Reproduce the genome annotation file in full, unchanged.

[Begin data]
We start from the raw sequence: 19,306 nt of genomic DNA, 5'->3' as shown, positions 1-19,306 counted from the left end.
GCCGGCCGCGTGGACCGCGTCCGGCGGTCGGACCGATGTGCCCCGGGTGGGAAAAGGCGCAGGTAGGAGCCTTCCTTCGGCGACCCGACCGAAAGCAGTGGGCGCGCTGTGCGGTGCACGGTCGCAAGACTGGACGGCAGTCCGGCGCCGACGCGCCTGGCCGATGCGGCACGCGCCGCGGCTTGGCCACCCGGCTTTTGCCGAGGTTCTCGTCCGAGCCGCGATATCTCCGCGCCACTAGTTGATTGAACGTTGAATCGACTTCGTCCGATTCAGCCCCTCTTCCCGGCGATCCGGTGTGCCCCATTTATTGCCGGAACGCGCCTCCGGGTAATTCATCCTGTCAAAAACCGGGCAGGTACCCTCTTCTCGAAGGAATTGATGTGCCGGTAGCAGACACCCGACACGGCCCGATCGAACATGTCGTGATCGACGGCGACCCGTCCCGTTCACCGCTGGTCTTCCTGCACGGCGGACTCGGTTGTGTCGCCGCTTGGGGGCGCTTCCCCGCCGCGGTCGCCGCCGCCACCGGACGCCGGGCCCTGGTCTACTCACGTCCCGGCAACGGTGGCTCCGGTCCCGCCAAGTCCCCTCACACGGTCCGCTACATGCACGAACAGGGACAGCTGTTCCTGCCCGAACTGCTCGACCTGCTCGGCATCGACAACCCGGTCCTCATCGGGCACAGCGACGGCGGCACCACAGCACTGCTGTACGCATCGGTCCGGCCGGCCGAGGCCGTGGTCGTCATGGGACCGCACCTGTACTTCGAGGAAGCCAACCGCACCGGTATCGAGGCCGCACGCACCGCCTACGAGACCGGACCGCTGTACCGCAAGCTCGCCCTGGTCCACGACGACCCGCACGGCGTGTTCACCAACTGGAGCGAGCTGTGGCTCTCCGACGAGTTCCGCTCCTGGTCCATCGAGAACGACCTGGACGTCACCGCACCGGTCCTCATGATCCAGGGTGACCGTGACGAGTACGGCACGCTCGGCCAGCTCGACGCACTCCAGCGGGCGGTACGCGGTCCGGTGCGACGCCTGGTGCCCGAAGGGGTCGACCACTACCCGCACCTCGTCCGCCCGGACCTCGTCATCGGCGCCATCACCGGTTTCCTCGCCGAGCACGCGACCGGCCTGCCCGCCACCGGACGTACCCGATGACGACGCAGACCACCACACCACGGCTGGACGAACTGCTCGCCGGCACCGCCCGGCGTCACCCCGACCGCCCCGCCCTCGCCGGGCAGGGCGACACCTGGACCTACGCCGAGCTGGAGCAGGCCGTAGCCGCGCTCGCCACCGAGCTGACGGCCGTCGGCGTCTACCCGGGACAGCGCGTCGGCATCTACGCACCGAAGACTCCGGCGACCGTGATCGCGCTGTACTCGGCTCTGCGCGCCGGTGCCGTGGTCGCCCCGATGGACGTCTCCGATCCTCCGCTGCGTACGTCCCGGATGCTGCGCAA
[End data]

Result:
We start from the raw sequence: 19,306 nt of genomic DNA, 5'->3' as shown, positions 1-19,306 counted from the left end.
GCCGGCCGCGTGGACCGCGTCCGGCGGTCGGACCGATGTGCCCCGGGTGGGAAAAGGCGCAGGTAGGAGCCTTCCTTCGGCGACCCGACCGAAAGCAGTGGGCGCGCTGTGCGGTGCACGGTCGCAAGACTGGACGGCAGTCCGGCGCCGACGCGCCTGGCCGATGCGGCACGCGCCGCGGCTTGGCCACCCGGCTTTTGCCGAGGTTCTCGTCCGAGCCGCGATATCTCCGCGCCACTAGTTGATTGAACGTTGAATCGACTTCGTCCGATTCAGCCCCTCTTCCCGGCGATCCGGTGTGCCCCATTTATTGCCGGAACGCGCCTCCGGGTAATTCATCCTGTCAAAAACCGGGCAGGTACCCTCTTCTCGAAGGAATTGATGTGCCGGTAGCAGACACCCGACACGGCCCGATCGAACATGTCGTGATCGACGGCGACCCGTCCCGTTCACCGCTGGTCTTCCTGCACGGCGGACTCGGTTGTGTCGCCGCTTGGGGGCGCTTCCCCGCCGCGGTCGCCGCCGCCACCGGACGCCGGGCCCTGGTCTACTCACGTCCCGGCAACGGTGGCTCCGGTCCCGCCAAGTCCCCTCACACGGTCCGCTACATGCACGAACAGGGACAGCTGTTCCTGCCCGAACTGCTCGACCTGCTCGGCATCGACAACCCGGTCCTCATCGGGCACAGCGACGGCGGCACCACAGCACTGCTGTACGCATCGGTCCGGCCGGCCGAGGCCGTGGTCGTCATGGGACCGCACCTGTACTTCGAGGAAGCCAACCGCACCGGTATCGAGGCCGCACGCACCGCCTACGAGACCGGACCGCTGTACCGCAAGCTCGCCCTGGTCCACGACGACCCGCACGGCGTGTTCACCAACTGGAGCGAGCTGTGGCTCTCCGACGAGTTCCGCTCCTGGTCCATCGAGAACGACCTGGACGTCACCGCACCGGTCCTCATGATCCAGGGTGACCGTGACGAGTACGGCACGCTCGGCCAGCTCGACGCACTCCAGCGGGCGGTACGCGGTCCGGTGCGACGCCTGGTGCCCGAAGGGGTCGACCACTACCCGCACCTCGTCCGCCCGGACCTCGTCATCGGCGCCATCACCGGTTTCCTCGCCGAGCACGCGACCGGCCTGCCCGCCACCGGACGTACCCGATGACGACGCAGACCACCACACCACGGCTGGACGAACTGCTCGCCGGCACCGCCCGGCGTCACCCCGACCGCCCCGCCCTCGCCGGGCAGGGCGACACCTGGACCTACGCCGAGCTGGAGCAGGCCGTAGCCGCGCTCGCCACCGAGCTGACGGCCGTCGGCGTCTACCCGGGACAGCGCGTCGGCATCTACGCACCGAAGACTCCGGCGACCGTGATCGCGCTGTACTCGGCTCTGCGCGCCGGTGCCGTGGTCGCCCCGATGGACGTCTCCGATCCTCCGCTGCGTACGTCCCGGATGCTGCGCAA